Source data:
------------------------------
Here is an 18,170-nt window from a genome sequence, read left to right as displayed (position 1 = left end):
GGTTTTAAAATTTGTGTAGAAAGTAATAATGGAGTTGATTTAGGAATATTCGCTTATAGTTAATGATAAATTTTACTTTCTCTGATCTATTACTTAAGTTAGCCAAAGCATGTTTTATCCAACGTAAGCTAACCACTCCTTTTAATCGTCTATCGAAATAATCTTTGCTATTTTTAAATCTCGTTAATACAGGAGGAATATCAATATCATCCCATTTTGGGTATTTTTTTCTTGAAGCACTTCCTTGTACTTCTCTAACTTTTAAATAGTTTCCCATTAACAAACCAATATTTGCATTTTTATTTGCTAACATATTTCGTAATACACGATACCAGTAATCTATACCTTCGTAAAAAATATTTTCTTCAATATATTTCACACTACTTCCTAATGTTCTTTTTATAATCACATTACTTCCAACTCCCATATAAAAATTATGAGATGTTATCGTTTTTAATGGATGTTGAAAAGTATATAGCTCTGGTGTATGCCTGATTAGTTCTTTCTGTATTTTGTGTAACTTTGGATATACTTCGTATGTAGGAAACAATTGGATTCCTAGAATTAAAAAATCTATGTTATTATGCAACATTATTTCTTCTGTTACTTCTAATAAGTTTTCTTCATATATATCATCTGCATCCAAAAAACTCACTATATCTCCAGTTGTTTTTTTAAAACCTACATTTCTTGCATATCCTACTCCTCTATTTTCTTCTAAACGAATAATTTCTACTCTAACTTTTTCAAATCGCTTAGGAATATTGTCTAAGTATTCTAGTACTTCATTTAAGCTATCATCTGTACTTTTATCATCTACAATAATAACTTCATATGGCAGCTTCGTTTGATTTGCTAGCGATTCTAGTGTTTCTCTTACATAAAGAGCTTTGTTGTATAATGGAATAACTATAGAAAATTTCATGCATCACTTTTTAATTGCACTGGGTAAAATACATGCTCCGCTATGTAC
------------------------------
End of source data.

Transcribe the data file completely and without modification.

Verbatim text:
Here is an 18,170-nt window from a genome sequence, read left to right as displayed (position 1 = left end):
GGTTTTAAAATTTGTGTAGAAAGTAATAATGGAGTTGATTTAGGAATATTCGCTTATAGTTAATGATAAATTTTACTTTCTCTGATCTATTACTTAAGTTAGCCAAAGCATGTTTTATCCAACGTAAGCTAACCACTCCTTTTAATCGTCTATCGAAATAATCTTTGCTATTTTTAAATCTCGTTAATACAGGAGGAATATCAATATCATCCCATTTTGGGTATTTTTTTCTTGAAGCACTTCCTTGTACTTCTCTAACTTTTAAATAGTTTCCCATTAACAAACCAATATTTGCATTTTTATTTGCTAACATATTTCGTAATACACGATACCAGTAATCTATACCTTCGTAAAAAATATTTTCTTCAATATATTTCACACTACTTCCTAATGTTCTTTTTATAATCACATTACTTCCAACTCCCATATAAAAATTATGAGATGTTATCGTTTTTAATGGATGTTGAAAAGTATATAGCTCTGGTGTATGCCTGATTAGTTCTTTCTGTATTTTGTGTAACTTTGGATATACTTCGTATGTAGGAAACAATTGGATTCCTAGAATTAAAAAATCTATGTTATTATGCAACATTATTTCTTCTGTTACTTCTAATAAGTTTTCTTCATATATATCATCTGCATCCAAAAAACTCACTATATCTCCAGTTGTTTTTTTAAAACCTACATTTCTTGCATATCCTACTCCTCTATTTTCTTCTAAACGAATAATTTCTACTCTAACTTTTTCAAATCGCTTAGGAATATTGTCTAAGTATTCTAGTACTTCATTTAAGCTATCATCTGTACTTTTATCATCTACAATAATAACTTCATATGGCAGCTTCGTTTGATTTGCTAGCGATTCTAGTGTTTCTCTTACATAAAGAGCTTTGTTGTATAATGGAATAACTATAGAAAATTTCATGCATCACTTTTTAATTGCACTGGGTAAAATACATGCTCCGCTATGTAC